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Posts Tagged ‘customers’

Sometimes, you just need a little gift to make customers feel special.

How about (more…)

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It’s funny, how a simple email subject line can make you feel really, well, close to a company.

Excellent subject line.

This is a simple acknowledgement that my e-order is being fulfilled. Thousands of companies send out hundreds of thousands of acknowledgement emails a day. But the message I got is

You have great taste!

And isn’t that a nice compliment to receive? Try it today on those folks who come up to your sales counter and give you their money. Watch them light up. Feel how much warmer they’ll feel about your shop.

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I want to be your friend, so tell me how, says TGtbT.blog… so tell me stuff I need to know to not be

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UnMarketing asked a question on Facebook:

Name a brand that you used to love/hate and now feel the opposite. What happened to change it?

Very astute question, because it forces us into customers’ shoes and helps us examine what builds or destroys satisfaction. Here’s two retailer brand mentions that could apply to our industry: (more…)

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January is National Oatmeal Month! TGtbT.com's Auntie Kate tells you how to use this in your consignment or resale shopWho can resist the fact that January is Oatmeal Month?

The perfect month for something cozy.

And the perfect month for giving your customers an additional reason to get out of the house and into your consignment or resale shop. Not to mention some word-of-mouth (oatmeal, get it? Word of mouth? Ha. I’m so funny.)

You could (more…)

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The Bag Sale That Isn't, a blog post from TGtbT.blogA while back, I got an email from a resale shop that intrigued me. It read:

Stuff a Bag!
10 for $25

Bring a bag,
choose 10 select items and pay only

$25

that’s $2.50 an item
blouses, tops, sweaters, cardigans, pants, shoes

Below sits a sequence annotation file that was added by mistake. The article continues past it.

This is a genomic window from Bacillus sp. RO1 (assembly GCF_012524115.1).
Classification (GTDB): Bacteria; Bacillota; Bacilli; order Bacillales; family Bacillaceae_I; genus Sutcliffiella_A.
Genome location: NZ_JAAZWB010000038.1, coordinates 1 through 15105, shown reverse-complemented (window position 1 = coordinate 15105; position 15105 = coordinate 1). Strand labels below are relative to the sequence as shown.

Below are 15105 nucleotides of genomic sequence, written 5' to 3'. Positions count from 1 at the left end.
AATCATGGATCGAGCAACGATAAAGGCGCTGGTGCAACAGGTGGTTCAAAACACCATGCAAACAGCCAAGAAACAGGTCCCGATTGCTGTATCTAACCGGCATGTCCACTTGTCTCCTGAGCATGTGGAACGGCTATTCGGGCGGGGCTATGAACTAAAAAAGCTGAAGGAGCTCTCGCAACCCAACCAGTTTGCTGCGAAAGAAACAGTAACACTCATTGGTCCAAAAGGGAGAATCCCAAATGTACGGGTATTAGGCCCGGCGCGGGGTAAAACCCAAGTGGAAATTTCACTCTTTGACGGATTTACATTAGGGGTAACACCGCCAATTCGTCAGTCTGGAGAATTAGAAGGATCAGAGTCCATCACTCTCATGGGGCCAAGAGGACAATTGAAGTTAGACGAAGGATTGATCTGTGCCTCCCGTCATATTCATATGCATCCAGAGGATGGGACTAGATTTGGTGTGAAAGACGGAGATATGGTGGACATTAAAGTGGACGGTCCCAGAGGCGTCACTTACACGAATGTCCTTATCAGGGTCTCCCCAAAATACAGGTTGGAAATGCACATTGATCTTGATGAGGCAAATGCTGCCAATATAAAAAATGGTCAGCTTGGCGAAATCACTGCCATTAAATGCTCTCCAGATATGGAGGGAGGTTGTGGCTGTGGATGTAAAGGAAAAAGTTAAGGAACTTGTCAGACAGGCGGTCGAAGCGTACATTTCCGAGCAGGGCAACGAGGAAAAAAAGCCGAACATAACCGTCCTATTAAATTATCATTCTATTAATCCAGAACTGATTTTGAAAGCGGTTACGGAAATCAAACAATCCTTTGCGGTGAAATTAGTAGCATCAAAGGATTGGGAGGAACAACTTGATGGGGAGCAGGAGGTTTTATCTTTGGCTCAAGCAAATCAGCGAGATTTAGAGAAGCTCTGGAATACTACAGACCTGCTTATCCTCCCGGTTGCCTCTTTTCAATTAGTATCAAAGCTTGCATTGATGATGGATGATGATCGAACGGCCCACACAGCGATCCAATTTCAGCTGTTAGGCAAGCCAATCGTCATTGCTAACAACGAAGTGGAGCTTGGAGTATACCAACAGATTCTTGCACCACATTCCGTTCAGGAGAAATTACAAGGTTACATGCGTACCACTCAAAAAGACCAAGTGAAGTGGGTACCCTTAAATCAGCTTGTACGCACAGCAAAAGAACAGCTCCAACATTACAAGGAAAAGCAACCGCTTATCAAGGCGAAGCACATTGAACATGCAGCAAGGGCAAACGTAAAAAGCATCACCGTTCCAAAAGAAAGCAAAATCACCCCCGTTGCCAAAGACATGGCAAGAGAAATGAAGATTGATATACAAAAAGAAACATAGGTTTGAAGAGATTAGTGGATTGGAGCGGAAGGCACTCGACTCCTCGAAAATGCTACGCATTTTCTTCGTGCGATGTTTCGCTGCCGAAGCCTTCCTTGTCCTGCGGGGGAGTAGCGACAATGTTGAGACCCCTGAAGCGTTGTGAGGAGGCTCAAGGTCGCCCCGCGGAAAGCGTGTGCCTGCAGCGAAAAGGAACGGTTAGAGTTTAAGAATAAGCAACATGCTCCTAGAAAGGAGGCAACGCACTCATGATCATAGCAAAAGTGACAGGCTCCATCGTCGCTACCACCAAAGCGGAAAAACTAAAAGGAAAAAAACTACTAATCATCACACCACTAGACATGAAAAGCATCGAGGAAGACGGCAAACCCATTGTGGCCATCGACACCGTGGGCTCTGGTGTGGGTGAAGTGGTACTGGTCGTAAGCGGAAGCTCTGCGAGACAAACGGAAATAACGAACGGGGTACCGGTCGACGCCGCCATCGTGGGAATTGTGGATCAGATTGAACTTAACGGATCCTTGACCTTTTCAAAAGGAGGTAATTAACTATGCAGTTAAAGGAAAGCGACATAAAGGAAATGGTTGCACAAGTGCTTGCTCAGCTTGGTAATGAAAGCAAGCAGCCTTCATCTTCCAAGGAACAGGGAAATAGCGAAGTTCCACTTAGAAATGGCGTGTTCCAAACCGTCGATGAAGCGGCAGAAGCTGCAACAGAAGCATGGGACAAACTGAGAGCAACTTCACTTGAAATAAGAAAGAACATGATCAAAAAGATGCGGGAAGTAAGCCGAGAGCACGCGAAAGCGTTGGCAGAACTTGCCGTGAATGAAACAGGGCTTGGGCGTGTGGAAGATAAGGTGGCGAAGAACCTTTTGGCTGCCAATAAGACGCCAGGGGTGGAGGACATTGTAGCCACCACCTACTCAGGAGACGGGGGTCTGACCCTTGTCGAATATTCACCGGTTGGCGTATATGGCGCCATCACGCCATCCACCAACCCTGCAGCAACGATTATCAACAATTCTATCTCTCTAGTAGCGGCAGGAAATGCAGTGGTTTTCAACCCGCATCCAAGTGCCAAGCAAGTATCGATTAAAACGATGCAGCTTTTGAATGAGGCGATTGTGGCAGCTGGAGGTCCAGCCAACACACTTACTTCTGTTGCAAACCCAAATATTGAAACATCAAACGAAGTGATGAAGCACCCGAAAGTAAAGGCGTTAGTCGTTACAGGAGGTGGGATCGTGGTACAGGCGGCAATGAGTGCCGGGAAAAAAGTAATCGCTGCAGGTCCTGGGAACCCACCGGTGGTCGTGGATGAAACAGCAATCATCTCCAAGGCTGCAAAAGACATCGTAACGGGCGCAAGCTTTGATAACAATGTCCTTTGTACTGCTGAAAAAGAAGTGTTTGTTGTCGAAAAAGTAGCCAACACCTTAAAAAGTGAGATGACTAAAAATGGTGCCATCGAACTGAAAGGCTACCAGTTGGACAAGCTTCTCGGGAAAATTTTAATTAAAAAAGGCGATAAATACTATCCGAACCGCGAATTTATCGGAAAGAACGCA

(must choose at least 5 items to receive this price)
(anything less will be at regular sale price)

Notice what she’s doing? Making a “bag sale”… that type of sale that really pulls in the bargain-hunters… but actually limiting the deal to 10 items at $2.50 each. That’s better, for your bottom line, than 14 or 18 or 22 items for $25, isn’t it? But it sounds just as tempting to your audience.

With this structure, there’s no deciding what size of bag to give them. They bring their own (which is actually the only part of this “bag” sale that has anything to do with “bag sale”.) And no “your bag is too stuffed” or “It is not!” discussions. Or “roll it up tighter, honey” or “I only want these 3 items, not a whole bagful.”

I think this is a brilliant way to have a clearance of “10 items for $25”, or having a $2.50 rack. Much more eye-catching and fun-sounding. Heck, you don’t even have to pay for bags!

Could TGtbT.com has the resources you need!you use some fresh clearance/ sale ideas in your shop? Check out Bag Sale$, Dollar Rack$ & BOGO Deal$, a Too Good to be Threw Product for the Professional Resaler.

Thanks to Full Figure Fashions for this idea.

PS The reason I’m posting this idea today? I browsed through a sidewalk rack at a consignment shop this afternoon, where the tags had ALL the prices completely blacked out. When I went inside, I had to ask whether the stuff on that rack was free. She snorted and said “there’s a sign on either end of the rack”… but she didn’t get up off her stool to see what my problem was. As I left, I saw that yes, indeed there were 2 3-inch-by-3-inch signs taped on the rack… facing the wall, not the customers.

Save

Save

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Recently, a shopkeeper got the queasies. (She didn’t read one of my recent blog posts, did she?) She asked:

My agreement says things not picked up at the end of the period are mine. But what if someone sees their stuff in my bag sale? Is it okay for me to sell these things?

Other shopkeepers were quick to tell her yes, it was indeed fine to sell out-of-dates (ODs). But she remained unconvinced. This is what Auntie Kate would have said (more…)

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